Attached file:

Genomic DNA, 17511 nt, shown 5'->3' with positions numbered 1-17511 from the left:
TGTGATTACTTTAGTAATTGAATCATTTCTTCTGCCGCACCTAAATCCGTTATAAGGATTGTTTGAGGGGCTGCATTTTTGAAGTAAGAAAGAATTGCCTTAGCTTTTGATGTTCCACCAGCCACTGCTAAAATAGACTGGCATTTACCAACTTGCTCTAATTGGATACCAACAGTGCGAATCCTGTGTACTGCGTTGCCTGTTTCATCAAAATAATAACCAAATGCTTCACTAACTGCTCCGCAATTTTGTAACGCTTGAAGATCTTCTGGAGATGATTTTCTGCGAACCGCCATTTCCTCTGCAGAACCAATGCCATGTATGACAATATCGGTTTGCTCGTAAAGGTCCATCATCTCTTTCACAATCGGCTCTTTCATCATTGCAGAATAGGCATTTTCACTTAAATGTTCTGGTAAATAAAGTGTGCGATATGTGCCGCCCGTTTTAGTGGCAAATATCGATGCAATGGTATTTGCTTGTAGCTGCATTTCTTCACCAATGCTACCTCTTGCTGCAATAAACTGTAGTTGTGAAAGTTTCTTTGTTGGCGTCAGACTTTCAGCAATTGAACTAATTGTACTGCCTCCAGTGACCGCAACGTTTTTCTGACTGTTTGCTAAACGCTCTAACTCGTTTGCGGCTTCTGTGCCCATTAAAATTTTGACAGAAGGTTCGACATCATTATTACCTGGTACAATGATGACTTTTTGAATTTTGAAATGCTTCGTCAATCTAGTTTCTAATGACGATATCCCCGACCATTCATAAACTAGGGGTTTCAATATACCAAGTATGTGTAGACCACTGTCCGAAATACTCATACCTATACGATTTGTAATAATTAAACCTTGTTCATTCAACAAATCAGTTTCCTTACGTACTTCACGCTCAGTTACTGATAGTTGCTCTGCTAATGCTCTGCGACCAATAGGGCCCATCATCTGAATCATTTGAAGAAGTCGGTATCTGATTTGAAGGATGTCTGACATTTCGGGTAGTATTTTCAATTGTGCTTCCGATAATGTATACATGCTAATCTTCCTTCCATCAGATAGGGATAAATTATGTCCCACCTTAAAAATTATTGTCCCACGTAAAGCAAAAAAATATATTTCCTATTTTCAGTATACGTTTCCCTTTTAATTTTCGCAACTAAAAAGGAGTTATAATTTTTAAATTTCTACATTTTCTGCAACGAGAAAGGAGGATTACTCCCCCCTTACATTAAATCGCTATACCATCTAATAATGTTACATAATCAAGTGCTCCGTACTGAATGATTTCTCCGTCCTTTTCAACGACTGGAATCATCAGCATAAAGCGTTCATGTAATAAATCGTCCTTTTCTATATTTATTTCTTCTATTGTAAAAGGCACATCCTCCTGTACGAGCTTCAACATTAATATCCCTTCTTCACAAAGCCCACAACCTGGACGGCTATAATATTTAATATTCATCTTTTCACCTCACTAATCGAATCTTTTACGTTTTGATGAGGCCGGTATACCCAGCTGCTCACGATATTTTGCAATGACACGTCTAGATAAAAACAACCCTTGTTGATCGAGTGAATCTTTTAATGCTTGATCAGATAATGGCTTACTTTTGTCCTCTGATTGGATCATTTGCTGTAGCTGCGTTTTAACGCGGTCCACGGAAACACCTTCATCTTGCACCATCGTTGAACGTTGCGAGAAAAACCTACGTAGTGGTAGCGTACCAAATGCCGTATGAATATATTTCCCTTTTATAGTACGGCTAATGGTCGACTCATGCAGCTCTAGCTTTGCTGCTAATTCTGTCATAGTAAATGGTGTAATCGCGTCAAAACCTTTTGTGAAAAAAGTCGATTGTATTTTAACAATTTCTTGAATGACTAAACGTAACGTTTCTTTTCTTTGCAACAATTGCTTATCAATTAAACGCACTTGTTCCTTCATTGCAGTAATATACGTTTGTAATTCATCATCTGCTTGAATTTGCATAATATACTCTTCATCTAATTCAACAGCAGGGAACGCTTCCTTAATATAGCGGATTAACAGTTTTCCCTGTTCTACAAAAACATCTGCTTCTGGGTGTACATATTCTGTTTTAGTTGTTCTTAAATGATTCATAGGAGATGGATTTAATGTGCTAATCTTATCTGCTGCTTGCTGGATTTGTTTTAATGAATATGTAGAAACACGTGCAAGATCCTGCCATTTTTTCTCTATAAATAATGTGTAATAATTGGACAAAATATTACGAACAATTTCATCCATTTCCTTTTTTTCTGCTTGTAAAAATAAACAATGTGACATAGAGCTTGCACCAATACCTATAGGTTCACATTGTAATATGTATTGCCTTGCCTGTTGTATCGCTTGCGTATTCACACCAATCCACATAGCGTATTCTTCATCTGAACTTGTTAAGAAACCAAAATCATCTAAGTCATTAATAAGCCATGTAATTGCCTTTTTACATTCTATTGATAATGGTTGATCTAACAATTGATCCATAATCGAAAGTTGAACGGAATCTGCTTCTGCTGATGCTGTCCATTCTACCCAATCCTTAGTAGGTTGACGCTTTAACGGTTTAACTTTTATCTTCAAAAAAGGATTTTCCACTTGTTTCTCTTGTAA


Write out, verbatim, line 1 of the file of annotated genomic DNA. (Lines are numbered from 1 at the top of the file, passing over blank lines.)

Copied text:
Genomic DNA, 17511 nt, shown 5'->3' with positions numbered 1-17511 from the left: